And the OpenStack community is growing. Two years ago OpenStack conference attracted about 1,200 attendees. This month more than 4,500 members of the OpenStack community met in Atlanta for one of the organization's bi-annual meetings (they're now held twice a year, with one being in the U.S. and another being held in an international location). At the event, OpenStack officials announced news such as the release of the OpenStack Marketplace, which is meant to be a central place for users to learn about OpenStack products, including the ability to compare various distributions and OpenStack applications.
The other main push at the summit was the trotting out of enterprise end users who spoke about their use of OpenStack. Glenn Ferguson - the head of cloud enablement at Wells Fargo Bank - said he sees great advantages to using OpenStack. He spoke about the ability to control infrastructure and bake security and compliance needs of the bank into that infrastructure layer. That allows software developers to build web-scale applications running on that infrastructure. "OpenStack is a corner-stone," he said. But Wells-Fargo is not ditching its existing infrastructure in favor of OpenStack. Instead, Ferguson said he shared his story at the Summit to encourage his existing vendors to support OpenStack.
Many OpenStack deployments today are exploratory; others are small production use cases, community vendors and analysts have said. Many companies start using OpenStack for test and development of new products and applications, for example, or as the basis for a more rapid application development environment (devops). "There's a lot of tire-kicking," says Sinclair Schuller about OpenStack.
Schuller is CEO of Apprenda a .NET-focused platform as a service (PaaS) that can integrate with various underlying IaaS platforms, such as those from AWS, Microsoft Azure, and OpenStack-based clouds. "I see (OpenStack) on a lot of strategy boards of enterprises we talk to. We see it in the wild, but we're not seeing it in production a whole lot yet."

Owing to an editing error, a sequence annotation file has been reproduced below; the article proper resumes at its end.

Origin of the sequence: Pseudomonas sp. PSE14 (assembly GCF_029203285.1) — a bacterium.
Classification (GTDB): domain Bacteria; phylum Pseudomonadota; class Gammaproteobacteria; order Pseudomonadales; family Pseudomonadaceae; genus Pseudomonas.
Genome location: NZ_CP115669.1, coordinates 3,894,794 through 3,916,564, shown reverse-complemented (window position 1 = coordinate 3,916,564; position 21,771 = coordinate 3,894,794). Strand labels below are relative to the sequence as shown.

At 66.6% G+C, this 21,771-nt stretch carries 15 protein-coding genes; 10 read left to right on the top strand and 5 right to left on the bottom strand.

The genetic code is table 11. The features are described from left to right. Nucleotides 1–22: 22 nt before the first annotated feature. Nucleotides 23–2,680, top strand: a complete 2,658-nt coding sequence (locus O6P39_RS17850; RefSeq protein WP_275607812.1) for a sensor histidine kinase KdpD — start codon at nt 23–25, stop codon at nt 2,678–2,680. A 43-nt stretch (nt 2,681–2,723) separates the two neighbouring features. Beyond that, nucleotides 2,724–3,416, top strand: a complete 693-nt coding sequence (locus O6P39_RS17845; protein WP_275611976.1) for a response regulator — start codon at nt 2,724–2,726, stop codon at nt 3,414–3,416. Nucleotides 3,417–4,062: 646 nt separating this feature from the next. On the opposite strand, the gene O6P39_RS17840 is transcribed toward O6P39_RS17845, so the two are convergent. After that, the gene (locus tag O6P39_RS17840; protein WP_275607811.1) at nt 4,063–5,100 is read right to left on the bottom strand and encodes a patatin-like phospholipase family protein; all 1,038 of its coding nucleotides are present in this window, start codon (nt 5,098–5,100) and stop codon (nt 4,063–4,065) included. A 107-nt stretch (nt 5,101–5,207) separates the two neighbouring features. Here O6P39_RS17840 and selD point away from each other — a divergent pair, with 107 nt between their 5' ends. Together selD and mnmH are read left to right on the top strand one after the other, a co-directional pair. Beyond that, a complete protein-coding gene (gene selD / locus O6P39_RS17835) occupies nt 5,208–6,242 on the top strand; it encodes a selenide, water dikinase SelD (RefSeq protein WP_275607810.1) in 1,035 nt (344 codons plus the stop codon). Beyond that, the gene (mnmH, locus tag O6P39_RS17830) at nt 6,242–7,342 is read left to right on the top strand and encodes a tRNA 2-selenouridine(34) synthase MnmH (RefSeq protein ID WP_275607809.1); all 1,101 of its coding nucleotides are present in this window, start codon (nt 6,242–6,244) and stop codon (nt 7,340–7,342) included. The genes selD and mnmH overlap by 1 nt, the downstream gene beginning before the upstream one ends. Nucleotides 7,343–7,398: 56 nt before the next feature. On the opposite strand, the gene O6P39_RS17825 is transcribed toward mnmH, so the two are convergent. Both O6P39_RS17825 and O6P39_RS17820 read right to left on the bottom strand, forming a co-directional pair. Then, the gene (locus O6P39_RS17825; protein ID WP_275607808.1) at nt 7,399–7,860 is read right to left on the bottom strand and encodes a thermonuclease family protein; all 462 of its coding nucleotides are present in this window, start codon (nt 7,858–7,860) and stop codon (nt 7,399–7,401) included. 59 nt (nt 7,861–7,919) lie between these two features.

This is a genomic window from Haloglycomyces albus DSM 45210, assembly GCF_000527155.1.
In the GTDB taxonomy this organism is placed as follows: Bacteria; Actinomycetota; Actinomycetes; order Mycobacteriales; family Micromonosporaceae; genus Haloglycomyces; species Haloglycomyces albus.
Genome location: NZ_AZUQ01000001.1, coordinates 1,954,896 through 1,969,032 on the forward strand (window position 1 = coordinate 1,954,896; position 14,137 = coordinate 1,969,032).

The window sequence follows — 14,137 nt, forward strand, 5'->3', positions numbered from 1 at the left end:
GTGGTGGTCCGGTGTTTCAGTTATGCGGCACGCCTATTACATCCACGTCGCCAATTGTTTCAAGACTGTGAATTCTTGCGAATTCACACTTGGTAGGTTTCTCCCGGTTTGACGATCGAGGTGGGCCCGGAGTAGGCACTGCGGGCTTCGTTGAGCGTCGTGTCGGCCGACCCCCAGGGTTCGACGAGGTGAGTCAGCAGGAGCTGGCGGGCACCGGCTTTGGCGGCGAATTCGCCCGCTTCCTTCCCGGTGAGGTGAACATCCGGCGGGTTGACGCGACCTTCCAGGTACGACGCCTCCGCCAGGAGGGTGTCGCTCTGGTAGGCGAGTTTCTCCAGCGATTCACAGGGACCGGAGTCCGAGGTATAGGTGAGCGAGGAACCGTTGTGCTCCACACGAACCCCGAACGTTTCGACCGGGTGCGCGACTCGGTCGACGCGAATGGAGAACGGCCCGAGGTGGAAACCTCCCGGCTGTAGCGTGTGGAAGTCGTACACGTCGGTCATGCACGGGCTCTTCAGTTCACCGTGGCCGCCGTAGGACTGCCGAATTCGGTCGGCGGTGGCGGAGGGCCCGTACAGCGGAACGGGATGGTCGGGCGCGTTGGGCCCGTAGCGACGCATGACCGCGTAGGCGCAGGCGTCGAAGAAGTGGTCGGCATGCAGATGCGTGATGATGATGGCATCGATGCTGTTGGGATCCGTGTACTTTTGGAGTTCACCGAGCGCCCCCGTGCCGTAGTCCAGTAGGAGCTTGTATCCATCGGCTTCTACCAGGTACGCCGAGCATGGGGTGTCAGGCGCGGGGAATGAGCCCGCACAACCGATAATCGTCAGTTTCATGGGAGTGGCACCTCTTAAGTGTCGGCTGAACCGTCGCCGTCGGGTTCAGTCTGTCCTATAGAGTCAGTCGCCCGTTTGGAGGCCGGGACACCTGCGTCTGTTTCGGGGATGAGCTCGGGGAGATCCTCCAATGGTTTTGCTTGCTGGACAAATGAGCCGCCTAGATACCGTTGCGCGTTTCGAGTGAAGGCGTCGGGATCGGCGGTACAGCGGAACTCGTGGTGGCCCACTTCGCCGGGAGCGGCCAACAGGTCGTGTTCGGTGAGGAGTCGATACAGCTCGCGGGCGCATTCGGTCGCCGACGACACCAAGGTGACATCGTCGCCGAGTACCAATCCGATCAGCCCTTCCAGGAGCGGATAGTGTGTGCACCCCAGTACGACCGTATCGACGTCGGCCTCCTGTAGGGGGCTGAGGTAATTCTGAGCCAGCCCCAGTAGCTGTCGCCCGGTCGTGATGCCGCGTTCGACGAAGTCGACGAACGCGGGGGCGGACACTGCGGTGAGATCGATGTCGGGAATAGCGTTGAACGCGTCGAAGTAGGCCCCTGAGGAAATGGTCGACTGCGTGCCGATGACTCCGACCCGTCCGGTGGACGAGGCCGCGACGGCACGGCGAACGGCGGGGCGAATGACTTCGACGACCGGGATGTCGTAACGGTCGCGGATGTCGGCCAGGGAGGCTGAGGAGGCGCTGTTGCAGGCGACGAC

Next section: Linux, all over again
Linux, all over again
OpenStack backers say this progression is completely normal. Repeating an analogy many have made, Paul Cormier, president of products and technology for Red Hat, says OpenStack's development is just like the process of building up Linux. This time the transition to a cloud-based architecture is an even bigger technological transformation than replacing proprietary operating systems with Linux. "It's where Linux was in the beginning," he says about OpenStack's current status. "Linux was around for a while before it really got adopted in the enterprise. OpenStack is going through the same process right now."
Joshua McKenty, one of the founding fathers of the OpenStack from his work at NASA and now the head of Piston Cloud Computing, says virtualization started the same way too. Virtualization software was used first in some test and development areas. Now, by some estimates, more than half of enterprise workloads are virtualized; change is hard.
Gartner analyst Lydia Leong, one of the foremost cloud pundits, says OpenStack is currently being deployed by its first round of early adopters, which is a critical phase for the project. Only after there have been many successful deployments of OpenStack will the traditional enterprise market, the broader swath of the Fortune 500 companies and beyond explore OpenStack.
In an event titled "OpenStack: Breaking into the Enterprise," during the opening keynote, Leong notes that private cloud in general has had slow adoption in the enterprise. And OpenStack is a sub-set of the private cloud market. As private cloud adoption grows, so too likely will the number of OpenStack clouds being managed by enterprise end users.
Even OpenStack's biggest vendors are still in the early stages of productizing the platform. Red Hat was the leading contributor of new code to OpenStack's latest Icehouse release and has its own distribution of OpenStack that it has been selling for about a year now. But, the company doesn't even judge its sales staff on creating revenue from OpenStack yet, Cormier says. The goal is to turn customer proof of concept projects into production environments.
The drivers behind OpenStack are undeniable though, Cormier says. The success of Amazon Web Services in the cloud is turning heads in enterprise IT. Developers love the ability to get the scale of a public cloud in their own data centers. The benefit is fundamentally in the productivity of software developers. If the people who are making new software and applications for companies can do so faster, that is a huge advantage for businesses. Cloud infrastructure, with its ability to provide fast, easy and self-provisioned access to the IT resources needed to build new software, enables that.